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Sergeant Jimmy Waters, Australian Imperial Force, 1941
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Sergeant Jimmy Waters, Australian Imperial Force, 1941

Measurements: 54cm (21.25in) x 53cm (21in)



Painted plaster. An over life-sized portrait bust by Barbara Tribe (Australian, 1913-2000). Signed and inscribed to the reverse 'Barbara Tribe /  LONDON 1941'

Barbara Tribe was born in Sydney in 1913 and trained at the East Sydney Technical College under the head of the Sculpture Department, Rayner Hoff who she assisted on the Art-Deco style Anzac War Memorial in Sydney’s Hyde Park. In 1935 she won the New South Wales Travelling Art Scholarship and travelled to London where she enrolled at the Royal Academy Schools and at the City & Guilds School of Art in Kennington. Her command of the human form as expressed in a pair of bronzes, ‘Lovers I’ and ‘Lovers II’, was admired by the Bloomsbury painter and teacher Duncan Grant.

In 1937 her scholarship funding came to an end but she remained in the London, working, during the Second World War, in a clerical job at the Ministry of Supply before moving to newly created Inspectorate of Ancient Monuments in 1942. In 1940 ‘Lovers II’ was exhibited at the Royal Academy and purchased by a wealthy Danish collector, who subsequently commissioned her to produce a portrait bust of his late brother. She further honed her portraiture skills with the present bust of Jimmy Waters, a volunteer with the A.I.F. whom she met at Australia House.  Waters sat to Tribe during 1941 and in due course the couple became engaged. However the relationship failed after Waters was posted to the Middle East, and her troubles were compounded  by a perforated eardrum caused by incessant air raids.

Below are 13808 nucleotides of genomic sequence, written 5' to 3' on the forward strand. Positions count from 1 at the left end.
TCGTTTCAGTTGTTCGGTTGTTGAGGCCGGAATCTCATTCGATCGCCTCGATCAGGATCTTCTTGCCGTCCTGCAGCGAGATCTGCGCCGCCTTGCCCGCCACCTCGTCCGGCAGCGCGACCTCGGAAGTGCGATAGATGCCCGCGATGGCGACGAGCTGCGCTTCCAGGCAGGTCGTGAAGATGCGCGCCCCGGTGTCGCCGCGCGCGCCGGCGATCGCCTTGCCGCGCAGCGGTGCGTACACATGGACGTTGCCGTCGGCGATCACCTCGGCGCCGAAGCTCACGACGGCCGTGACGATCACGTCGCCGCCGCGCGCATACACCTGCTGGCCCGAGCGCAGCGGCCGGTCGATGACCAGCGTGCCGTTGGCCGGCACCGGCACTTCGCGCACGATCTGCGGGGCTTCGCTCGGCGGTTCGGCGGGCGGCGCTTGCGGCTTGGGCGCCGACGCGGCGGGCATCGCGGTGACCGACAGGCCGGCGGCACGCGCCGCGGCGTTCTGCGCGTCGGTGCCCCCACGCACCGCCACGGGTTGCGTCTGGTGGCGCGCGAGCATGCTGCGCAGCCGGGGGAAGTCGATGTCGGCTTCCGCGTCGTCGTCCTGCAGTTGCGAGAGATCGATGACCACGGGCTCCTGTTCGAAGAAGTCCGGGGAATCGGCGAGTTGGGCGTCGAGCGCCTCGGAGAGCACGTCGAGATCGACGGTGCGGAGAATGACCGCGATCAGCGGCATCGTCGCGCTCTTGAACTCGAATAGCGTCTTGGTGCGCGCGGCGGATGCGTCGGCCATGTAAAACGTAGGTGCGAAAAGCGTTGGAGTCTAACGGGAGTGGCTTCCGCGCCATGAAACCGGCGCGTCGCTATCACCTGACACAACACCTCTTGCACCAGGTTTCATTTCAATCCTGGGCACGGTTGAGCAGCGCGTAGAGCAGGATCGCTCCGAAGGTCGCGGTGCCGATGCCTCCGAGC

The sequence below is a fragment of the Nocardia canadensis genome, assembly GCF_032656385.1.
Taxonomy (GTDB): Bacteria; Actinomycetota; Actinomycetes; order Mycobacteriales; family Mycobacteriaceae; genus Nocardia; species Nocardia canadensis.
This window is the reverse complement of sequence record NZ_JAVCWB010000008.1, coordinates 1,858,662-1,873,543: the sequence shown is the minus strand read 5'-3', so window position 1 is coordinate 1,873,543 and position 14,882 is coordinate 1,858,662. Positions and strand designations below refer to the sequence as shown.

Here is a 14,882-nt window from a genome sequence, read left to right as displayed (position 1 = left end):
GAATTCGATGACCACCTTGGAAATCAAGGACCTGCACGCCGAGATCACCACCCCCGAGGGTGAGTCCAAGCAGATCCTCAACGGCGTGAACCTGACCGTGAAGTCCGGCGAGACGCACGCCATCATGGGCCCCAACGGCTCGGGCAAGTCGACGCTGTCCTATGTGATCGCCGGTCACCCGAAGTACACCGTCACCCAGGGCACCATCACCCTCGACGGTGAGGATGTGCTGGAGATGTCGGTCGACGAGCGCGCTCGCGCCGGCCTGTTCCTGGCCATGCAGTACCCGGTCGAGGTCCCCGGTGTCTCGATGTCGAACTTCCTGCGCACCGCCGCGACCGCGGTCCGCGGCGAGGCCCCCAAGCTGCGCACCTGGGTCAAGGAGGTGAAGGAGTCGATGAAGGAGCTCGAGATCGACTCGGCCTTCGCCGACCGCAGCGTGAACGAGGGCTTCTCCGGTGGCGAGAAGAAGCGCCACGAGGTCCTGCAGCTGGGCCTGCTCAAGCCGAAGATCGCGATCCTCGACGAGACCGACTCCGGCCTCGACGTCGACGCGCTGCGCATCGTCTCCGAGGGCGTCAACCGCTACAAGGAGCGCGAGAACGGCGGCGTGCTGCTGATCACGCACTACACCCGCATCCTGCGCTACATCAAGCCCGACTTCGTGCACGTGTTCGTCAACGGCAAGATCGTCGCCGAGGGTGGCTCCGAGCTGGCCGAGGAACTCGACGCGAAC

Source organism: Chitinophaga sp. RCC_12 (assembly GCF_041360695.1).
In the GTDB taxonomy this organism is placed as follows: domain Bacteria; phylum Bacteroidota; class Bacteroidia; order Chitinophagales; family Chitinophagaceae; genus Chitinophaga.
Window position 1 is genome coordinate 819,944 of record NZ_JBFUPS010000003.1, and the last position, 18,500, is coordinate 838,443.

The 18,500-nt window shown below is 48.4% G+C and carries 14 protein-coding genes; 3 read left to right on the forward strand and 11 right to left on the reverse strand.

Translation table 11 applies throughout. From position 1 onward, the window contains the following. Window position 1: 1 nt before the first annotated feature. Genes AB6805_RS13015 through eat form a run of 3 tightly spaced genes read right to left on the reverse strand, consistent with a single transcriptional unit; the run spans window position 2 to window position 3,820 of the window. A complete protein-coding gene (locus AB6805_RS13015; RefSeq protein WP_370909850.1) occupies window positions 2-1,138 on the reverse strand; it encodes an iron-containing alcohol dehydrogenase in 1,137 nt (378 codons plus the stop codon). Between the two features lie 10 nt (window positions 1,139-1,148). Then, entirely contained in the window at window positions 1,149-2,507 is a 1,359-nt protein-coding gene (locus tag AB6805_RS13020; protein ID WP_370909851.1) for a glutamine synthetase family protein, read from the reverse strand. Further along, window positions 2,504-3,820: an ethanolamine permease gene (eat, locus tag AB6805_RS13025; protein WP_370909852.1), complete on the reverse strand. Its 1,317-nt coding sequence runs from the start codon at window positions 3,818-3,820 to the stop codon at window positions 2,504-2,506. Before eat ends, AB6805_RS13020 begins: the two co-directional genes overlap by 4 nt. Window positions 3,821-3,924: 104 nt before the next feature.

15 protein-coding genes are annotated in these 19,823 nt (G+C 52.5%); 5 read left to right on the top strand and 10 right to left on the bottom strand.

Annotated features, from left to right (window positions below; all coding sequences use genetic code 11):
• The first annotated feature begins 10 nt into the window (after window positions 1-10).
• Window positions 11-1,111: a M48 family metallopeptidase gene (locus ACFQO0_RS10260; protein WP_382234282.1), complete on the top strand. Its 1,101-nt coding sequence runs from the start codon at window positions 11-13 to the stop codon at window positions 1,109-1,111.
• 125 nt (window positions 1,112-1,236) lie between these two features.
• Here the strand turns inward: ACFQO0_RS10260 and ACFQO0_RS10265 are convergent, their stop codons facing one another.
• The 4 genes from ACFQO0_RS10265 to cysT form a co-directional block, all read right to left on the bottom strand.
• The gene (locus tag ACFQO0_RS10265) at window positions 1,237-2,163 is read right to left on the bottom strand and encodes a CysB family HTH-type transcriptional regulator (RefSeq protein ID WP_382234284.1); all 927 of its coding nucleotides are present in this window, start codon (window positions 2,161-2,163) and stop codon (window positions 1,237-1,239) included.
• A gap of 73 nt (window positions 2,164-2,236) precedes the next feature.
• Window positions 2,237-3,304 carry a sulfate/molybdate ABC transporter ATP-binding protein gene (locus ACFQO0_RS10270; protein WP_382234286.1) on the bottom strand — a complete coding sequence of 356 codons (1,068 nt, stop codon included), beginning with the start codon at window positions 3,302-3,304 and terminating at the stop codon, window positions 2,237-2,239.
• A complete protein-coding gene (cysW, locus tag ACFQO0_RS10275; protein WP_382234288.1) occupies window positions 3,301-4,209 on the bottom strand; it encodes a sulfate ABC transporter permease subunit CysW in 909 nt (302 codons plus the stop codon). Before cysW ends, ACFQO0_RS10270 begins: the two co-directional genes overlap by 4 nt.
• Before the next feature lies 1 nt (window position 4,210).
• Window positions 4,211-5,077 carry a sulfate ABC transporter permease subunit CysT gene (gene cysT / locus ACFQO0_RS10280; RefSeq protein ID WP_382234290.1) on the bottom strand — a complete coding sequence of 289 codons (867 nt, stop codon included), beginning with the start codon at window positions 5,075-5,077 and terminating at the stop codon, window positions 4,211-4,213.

In 1943 Australia House provided further work in the form of seven portrait busts of serving Australian airmen for the Australian government. Several of these were subsequently cast in bronze, and entered the Australian War Memorial collection. The present bust was exhibited at one of the Civil Defence Artists' Exhibition organised by Vera Cunningham at the Cooling Galleries, New Bond Street, circa 1942-44, and is  and illustrated in the artist monograph 'Barbara Tribe, Sculptor' by Patricia R.McDonald (2000).